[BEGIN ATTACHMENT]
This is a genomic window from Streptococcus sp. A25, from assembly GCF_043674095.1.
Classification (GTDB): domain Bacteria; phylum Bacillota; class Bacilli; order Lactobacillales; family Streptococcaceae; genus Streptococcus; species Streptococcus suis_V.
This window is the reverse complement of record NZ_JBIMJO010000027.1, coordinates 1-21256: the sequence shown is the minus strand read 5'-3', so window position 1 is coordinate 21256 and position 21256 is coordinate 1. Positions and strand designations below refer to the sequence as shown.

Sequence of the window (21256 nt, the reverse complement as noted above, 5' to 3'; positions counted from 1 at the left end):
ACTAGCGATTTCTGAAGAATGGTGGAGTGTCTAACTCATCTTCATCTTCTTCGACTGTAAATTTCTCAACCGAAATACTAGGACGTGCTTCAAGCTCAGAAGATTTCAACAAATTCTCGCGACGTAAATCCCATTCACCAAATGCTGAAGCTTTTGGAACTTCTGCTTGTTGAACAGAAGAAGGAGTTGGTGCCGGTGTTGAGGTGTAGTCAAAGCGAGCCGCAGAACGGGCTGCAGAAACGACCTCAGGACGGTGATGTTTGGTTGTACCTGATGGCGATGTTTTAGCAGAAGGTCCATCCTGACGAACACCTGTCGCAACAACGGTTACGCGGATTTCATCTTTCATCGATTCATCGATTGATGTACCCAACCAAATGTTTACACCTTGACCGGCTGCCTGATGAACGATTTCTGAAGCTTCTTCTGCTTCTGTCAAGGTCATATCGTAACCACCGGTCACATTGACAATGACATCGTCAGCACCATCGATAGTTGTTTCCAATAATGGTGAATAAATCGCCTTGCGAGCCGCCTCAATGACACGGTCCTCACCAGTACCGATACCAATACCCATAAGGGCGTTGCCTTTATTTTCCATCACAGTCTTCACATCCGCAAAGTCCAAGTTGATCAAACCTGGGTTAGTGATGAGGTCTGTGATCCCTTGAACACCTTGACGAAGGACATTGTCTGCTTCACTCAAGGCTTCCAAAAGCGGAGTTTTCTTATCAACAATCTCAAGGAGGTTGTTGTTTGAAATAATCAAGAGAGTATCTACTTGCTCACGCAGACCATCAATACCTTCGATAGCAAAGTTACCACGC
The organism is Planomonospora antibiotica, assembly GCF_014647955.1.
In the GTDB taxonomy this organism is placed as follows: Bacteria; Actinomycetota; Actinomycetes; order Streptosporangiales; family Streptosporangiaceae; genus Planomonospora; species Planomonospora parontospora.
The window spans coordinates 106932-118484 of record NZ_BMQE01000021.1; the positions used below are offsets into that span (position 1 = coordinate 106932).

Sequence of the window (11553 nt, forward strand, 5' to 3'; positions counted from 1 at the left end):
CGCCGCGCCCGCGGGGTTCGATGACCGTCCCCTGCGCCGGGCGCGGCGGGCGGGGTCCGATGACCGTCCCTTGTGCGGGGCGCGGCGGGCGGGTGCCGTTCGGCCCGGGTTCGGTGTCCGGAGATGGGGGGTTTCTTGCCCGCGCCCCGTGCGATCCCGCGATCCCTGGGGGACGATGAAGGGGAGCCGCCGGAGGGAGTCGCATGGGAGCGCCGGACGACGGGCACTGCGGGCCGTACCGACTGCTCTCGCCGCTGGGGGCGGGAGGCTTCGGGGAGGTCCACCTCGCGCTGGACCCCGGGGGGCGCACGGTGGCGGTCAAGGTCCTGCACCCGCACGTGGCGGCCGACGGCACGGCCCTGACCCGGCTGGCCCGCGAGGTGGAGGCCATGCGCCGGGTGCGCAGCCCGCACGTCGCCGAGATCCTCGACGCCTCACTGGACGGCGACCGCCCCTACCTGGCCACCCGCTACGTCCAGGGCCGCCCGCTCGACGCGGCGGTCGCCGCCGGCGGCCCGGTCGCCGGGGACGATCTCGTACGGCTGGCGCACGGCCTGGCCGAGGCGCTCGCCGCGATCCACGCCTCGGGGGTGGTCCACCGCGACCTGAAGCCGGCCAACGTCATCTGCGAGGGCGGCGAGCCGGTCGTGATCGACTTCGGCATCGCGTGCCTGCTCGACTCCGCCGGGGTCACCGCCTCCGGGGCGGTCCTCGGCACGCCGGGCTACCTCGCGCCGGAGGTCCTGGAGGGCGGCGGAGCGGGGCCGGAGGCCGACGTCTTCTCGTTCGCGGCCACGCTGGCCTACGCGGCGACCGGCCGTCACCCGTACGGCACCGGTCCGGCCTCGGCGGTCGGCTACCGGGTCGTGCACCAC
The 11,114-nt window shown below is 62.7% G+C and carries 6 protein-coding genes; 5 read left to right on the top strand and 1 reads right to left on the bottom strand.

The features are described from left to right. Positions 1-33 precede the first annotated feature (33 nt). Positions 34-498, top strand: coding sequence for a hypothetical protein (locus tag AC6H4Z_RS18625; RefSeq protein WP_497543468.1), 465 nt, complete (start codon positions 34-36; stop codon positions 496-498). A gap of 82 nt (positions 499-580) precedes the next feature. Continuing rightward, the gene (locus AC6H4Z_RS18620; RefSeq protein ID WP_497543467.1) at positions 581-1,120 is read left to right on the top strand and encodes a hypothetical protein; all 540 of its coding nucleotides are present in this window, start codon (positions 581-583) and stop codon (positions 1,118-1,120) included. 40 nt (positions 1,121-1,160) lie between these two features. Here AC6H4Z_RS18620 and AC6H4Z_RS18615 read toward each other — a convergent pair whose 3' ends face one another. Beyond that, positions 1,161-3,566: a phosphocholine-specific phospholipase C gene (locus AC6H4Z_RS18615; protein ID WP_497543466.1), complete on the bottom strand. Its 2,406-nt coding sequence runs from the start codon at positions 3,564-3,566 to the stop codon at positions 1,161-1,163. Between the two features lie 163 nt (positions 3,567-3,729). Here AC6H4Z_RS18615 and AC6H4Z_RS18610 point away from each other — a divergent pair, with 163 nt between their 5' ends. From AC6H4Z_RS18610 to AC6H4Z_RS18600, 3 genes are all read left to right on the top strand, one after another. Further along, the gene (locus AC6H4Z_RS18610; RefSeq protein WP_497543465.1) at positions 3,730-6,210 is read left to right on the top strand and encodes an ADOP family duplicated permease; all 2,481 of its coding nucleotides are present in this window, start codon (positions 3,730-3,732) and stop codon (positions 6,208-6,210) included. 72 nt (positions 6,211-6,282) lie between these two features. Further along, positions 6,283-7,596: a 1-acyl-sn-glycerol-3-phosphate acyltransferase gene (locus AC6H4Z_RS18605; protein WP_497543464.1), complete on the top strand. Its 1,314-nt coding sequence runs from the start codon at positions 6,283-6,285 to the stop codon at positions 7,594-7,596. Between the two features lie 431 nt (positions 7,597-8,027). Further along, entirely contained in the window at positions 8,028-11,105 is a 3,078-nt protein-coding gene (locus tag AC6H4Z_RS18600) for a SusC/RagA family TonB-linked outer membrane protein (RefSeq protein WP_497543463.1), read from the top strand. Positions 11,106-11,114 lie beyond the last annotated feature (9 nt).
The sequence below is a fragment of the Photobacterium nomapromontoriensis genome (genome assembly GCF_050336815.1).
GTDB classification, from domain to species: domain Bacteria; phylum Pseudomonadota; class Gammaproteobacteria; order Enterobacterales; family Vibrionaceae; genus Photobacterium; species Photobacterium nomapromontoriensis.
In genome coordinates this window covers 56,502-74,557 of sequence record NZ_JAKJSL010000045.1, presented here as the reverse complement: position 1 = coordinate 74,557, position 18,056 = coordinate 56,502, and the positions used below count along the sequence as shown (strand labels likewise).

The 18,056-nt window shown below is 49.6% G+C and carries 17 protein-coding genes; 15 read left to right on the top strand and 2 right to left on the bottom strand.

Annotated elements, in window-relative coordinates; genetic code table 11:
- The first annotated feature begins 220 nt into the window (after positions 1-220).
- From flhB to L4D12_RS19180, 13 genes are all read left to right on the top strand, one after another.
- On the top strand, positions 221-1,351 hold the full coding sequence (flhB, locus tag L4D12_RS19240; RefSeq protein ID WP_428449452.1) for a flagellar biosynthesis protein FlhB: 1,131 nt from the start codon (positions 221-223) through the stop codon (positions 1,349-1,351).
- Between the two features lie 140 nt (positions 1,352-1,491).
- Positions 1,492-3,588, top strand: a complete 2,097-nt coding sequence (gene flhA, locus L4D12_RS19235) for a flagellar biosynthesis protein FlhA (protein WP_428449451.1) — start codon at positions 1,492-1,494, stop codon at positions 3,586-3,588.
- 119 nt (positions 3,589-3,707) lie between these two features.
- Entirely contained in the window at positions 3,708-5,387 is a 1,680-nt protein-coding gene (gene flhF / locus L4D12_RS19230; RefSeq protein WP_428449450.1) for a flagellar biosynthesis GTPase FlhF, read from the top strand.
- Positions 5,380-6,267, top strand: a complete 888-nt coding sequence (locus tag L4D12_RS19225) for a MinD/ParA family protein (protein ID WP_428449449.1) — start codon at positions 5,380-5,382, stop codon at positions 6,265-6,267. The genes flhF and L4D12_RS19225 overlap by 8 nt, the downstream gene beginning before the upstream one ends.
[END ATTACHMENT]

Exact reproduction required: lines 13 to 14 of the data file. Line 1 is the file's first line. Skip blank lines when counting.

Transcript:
The sequence below is a fragment of the Photobacterium nomapromontoriensis genome (genome assembly GCF_050336815.1).
GTDB classification, from domain to species: domain Bacteria; phylum Pseudomonadota; class Gammaproteobacteria; order Enterobacterales; family Vibrionaceae; genus Photobacterium; species Photobacterium nomapromontoriensis.